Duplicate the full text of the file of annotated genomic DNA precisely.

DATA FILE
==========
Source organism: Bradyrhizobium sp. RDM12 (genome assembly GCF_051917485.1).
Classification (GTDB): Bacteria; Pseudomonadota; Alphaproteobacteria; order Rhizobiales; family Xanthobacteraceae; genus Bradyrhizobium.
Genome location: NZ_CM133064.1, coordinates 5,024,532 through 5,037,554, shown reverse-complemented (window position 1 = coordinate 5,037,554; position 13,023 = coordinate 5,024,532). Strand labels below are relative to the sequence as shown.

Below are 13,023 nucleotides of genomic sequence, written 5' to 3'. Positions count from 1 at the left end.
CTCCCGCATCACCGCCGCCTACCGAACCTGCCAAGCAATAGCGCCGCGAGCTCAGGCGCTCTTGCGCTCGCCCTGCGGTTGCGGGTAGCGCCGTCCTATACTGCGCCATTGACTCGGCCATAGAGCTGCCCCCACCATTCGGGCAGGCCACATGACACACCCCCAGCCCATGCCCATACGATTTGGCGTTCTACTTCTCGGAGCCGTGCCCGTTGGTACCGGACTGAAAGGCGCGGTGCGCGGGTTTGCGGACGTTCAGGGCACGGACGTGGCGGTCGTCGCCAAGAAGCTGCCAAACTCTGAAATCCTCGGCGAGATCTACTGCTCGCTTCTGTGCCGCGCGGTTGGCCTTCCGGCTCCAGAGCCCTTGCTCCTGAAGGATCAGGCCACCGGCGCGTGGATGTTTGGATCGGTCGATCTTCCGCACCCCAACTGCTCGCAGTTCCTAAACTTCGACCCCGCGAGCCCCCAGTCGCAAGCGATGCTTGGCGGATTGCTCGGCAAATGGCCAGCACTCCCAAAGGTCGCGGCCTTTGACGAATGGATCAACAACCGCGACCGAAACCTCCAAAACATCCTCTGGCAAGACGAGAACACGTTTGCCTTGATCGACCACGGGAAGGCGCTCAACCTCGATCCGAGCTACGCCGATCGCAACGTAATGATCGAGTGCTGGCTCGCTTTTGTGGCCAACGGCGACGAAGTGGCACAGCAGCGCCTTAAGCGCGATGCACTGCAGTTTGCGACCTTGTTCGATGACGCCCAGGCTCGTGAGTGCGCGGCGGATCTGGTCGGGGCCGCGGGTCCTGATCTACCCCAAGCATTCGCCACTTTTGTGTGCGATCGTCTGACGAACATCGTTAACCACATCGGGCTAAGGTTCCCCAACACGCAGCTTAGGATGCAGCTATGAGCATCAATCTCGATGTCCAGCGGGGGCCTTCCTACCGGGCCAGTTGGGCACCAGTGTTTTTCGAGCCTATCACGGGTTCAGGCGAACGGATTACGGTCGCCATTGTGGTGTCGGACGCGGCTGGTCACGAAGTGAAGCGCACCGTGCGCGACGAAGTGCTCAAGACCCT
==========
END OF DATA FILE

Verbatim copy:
Source organism: Bradyrhizobium sp. RDM12 (genome assembly GCF_051917485.1).
Classification (GTDB): Bacteria; Pseudomonadota; Alphaproteobacteria; order Rhizobiales; family Xanthobacteraceae; genus Bradyrhizobium.
Genome location: NZ_CM133064.1, coordinates 5,024,532 through 5,037,554, shown reverse-complemented (window position 1 = coordinate 5,037,554; position 13,023 = coordinate 5,024,532). Strand labels below are relative to the sequence as shown.

Below are 13,023 nucleotides of genomic sequence, written 5' to 3'. Positions count from 1 at the left end.
CTCCCGCATCACCGCCGCCTACCGAACCTGCCAAGCAATAGCGCCGCGAGCTCAGGCGCTCTTGCGCTCGCCCTGCGGTTGCGGGTAGCGCCGTCCTATACTGCGCCATTGACTCGGCCATAGAGCTGCCCCCACCATTCGGGCAGGCCACATGACACACCCCCAGCCCATGCCCATACGATTTGGCGTTCTACTTCTCGGAGCCGTGCCCGTTGGTACCGGACTGAAAGGCGCGGTGCGCGGGTTTGCGGACGTTCAGGGCACGGACGTGGCGGTCGTCGCCAAGAAGCTGCCAAACTCTGAAATCCTCGGCGAGATCTACTGCTCGCTTCTGTGCCGCGCGGTTGGCCTTCCGGCTCCAGAGCCCTTGCTCCTGAAGGATCAGGCCACCGGCGCGTGGATGTTTGGATCGGTCGATCTTCCGCACCCCAACTGCTCGCAGTTCCTAAACTTCGACCCCGCGAGCCCCCAGTCGCAAGCGATGCTTGGCGGATTGCTCGGCAAATGGCCAGCACTCCCAAAGGTCGCGGCCTTTGACGAATGGATCAACAACCGCGACCGAAACCTCCAAAACATCCTCTGGCAAGACGAGAACACGTTTGCCTTGATCGACCACGGGAAGGCGCTCAACCTCGATCCGAGCTACGCCGATCGCAACGTAATGATCGAGTGCTGGCTCGCTTTTGTGGCCAACGGCGACGAAGTGGCACAGCAGCGCCTTAAGCGCGATGCACTGCAGTTTGCGACCTTGTTCGATGACGCCCAGGCTCGTGAGTGCGCGGCGGATCTGGTCGGGGCCGCGGGTCCTGATCTACCCCAAGCATTCGCCACTTTTGTGTGCGATCGTCTGACGAACATCGTTAACCACATCGGGCTAAGGTTCCCCAACACGCAGCTTAGGATGCAGCTATGAGCATCAATCTCGATGTCCAGCGGGGGCCTTCCTACCGGGCCAGTTGGGCACCAGTGTTTTTCGAGCCTATCACGGGTTCAGGCGAACGGATTACGGTCGCCATTGTGGTGTCGGACGCGGCTGGTCACGAAGTGAAGCGCACCGTGCGCGACGAAGTGCTCAAGACCCT